Next morning Buddy seemed perkier. He tried to stand and walk towards me like a wobbly Bambi, but his back legs were too weak and his paws were agony.
I went to Asda and bought some baby socks, padded the soles with cotton wool to cushion his paw pads and kept them on with sticky tape. The next time he wobbled on to his feet, he stayed upright for a few more seconds. It was a step in the right direction.
And I did some research on Staffordshire bull terriers and was reassured to read they’re a lot softer than their fearsome reputation suggests.
I was going through a break-up at the time and, looking back, it feels as if Buddy was sent to give me new focus.
I needed help too. I felt very raw and vulnerable, unwanted and rejected.
The moment Buddy looked at me with those pleading eyes, I knew he wanted me as much as I wanted him.
By healing him, I was healing myself of heartache. I rescued Buddy that day but he also rescued me.
Day by day he grew stronger and started to put on weight, but it was a long process. The raw, pink boy I’d rescued started to sport a summer coat. As I massaged his velvet-soft ears, he’d close his eyes in pleasure and wag his tail.
I didn’t feel alone as I was so unconditionally loved by my little ball of energy.
I had spent so long with loser boyfriends and shed too many tears when relationships had failed. But now I had a fantastic companion who’d be there for me through thick and thin.
I was a manager at a job centre and in July 2009 we got some new recruits.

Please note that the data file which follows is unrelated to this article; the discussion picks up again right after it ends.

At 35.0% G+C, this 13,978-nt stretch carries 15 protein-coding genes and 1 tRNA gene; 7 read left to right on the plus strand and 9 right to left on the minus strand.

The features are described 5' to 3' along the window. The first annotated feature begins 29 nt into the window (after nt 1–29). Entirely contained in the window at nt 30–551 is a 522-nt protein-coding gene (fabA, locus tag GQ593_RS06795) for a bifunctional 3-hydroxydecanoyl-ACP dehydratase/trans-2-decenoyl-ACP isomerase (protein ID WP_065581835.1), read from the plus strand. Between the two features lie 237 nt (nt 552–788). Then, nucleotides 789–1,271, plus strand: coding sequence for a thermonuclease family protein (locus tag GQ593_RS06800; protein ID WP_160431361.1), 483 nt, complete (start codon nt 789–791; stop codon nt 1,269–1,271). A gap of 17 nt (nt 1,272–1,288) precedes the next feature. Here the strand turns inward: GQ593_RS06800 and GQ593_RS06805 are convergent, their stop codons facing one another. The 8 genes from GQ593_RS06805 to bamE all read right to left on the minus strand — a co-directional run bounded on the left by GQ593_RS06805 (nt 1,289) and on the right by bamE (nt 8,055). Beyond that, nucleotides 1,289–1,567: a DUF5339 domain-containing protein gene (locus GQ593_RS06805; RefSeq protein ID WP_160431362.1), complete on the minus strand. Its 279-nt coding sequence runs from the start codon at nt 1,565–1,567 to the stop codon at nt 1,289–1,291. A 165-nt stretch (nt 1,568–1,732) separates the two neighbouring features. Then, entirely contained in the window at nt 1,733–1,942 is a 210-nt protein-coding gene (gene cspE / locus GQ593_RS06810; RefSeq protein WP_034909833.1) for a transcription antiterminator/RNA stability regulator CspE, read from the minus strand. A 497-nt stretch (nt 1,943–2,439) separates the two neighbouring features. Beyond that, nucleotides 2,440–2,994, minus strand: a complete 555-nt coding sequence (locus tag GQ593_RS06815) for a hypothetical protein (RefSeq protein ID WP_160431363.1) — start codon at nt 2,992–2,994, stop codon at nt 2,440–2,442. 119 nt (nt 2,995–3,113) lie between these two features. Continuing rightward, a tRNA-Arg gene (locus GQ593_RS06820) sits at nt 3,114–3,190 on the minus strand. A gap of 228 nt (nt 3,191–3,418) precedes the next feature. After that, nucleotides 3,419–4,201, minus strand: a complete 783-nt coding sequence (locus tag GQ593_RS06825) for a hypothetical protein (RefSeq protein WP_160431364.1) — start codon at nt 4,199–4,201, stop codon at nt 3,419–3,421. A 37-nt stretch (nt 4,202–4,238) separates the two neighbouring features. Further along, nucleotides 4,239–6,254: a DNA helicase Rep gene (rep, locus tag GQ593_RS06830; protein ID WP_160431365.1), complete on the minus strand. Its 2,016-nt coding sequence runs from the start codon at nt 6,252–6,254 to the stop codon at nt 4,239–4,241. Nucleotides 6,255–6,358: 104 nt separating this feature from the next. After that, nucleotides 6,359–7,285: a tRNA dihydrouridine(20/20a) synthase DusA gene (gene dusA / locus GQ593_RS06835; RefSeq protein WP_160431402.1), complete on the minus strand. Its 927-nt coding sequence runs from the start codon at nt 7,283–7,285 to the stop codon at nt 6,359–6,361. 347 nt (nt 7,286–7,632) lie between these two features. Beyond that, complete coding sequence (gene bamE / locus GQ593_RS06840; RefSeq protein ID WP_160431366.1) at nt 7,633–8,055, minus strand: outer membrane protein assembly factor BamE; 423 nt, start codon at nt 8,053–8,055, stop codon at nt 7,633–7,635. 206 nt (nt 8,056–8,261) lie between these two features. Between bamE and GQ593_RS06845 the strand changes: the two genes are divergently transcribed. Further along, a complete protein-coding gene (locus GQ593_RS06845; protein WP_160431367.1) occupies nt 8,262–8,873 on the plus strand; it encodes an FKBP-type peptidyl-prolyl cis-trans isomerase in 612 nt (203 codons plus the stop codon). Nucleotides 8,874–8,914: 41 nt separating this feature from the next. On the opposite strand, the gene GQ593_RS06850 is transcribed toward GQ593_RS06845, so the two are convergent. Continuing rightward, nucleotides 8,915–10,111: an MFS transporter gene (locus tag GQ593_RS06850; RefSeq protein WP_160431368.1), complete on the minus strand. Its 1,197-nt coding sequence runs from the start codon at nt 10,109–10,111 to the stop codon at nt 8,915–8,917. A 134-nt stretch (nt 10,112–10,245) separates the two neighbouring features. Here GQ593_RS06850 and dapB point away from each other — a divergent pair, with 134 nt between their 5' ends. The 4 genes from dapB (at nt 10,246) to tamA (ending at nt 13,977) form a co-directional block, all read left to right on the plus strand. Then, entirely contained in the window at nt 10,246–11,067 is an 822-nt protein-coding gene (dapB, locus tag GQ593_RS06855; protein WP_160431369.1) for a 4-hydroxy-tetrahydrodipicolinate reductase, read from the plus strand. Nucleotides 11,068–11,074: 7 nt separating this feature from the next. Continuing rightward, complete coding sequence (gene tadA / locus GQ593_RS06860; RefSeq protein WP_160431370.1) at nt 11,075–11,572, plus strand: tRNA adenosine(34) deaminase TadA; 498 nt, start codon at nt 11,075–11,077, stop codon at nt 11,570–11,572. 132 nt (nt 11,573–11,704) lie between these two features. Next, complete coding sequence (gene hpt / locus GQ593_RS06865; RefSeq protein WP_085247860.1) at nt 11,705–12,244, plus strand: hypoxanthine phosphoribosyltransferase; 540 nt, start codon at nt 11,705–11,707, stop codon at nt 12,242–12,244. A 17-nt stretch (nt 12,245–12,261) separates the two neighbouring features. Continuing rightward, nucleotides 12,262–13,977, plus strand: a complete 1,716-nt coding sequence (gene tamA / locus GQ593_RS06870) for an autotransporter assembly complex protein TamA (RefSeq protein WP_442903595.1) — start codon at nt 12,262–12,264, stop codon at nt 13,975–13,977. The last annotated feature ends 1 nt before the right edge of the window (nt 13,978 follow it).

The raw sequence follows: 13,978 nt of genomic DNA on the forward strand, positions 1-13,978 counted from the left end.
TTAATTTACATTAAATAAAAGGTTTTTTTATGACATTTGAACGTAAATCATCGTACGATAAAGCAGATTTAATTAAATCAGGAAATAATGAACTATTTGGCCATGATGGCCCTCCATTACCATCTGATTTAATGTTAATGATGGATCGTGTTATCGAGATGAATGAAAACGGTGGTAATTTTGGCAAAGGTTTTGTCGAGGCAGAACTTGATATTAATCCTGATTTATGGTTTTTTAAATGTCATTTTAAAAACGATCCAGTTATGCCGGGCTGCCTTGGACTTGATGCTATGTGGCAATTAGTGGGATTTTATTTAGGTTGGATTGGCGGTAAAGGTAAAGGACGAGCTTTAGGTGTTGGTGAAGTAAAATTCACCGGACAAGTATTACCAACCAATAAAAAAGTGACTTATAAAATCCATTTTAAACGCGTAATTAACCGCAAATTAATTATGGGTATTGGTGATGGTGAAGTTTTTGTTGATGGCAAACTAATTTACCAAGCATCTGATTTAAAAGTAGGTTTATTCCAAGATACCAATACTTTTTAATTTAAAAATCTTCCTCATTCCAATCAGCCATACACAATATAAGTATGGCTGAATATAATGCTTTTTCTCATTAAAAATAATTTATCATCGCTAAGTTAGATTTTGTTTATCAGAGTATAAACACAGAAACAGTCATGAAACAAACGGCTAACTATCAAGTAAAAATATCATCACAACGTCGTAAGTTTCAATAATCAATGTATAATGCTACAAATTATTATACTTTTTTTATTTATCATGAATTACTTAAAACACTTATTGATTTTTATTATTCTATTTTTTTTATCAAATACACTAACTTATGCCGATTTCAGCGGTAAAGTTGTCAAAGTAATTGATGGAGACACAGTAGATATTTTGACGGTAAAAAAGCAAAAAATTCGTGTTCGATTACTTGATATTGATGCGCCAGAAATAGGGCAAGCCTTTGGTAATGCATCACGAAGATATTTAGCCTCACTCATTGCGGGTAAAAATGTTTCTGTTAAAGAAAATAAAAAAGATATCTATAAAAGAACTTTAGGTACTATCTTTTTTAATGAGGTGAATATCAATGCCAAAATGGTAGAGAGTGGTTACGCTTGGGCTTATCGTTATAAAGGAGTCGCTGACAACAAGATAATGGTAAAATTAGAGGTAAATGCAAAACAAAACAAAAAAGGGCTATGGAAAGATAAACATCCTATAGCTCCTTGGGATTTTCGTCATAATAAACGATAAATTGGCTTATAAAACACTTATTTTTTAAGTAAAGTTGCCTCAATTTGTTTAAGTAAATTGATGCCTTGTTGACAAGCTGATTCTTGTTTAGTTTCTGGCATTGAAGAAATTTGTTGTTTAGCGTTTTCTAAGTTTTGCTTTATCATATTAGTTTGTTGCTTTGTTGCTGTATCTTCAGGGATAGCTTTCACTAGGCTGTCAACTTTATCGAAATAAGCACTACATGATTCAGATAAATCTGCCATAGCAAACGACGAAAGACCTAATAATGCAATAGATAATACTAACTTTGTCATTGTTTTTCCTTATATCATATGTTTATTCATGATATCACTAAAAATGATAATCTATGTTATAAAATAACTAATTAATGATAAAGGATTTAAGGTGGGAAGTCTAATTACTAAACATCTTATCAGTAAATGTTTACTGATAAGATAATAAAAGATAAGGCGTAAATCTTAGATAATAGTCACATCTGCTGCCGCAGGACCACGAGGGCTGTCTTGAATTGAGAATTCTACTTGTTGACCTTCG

We were a similar age and got on well and would all go out for a drink. One of them, Jon Owst, was really nice and I enjoyed chatting to him. He was tall with dark hair, lovely blue eyes and a kind way – eager to hear all about my twin passions: Buddy and horses.
We became friends and, six months later, Jon asked me on a date. It was lovely, but I’d gone on about Buddy so much Jon could be in no doubt it was a case of love me, love my dog.
To my surprise he asked me out again and we took Buddy to the park. It was a fantastic day – the start of something special.
Jon was a breath of fresh air and quickly became a new dad to Buddy.
It made me realise how self-centred my recent ex-boyfriend had been. Buddy made me realise life is too short to be with someone who only cared about themselves. In August 2011 Jon popped the question and presented me with a beautiful ring. I said yes, straight away.
We got married on Easter Sunday, 2013. Our wedding was perfect. Buddy had a gorgeous garland of flowers in the coral wedding colours and he starred in many of the wedding photos.
But two years later I was cuddling Buddy and noticed a hard swelling on his back left ankle – the size of a large broad bean.
The vet didn’t think it looked sinister. But I had a niggling feeling it was serious and Jon insisted I take Buddy back to the vet.
He sent Buddy for an X-ray and “to have some cells tested.” I went into panic, worrying Buddy had cancer. Five days after the tests the vet rang. And the only word I heard was “tumour”.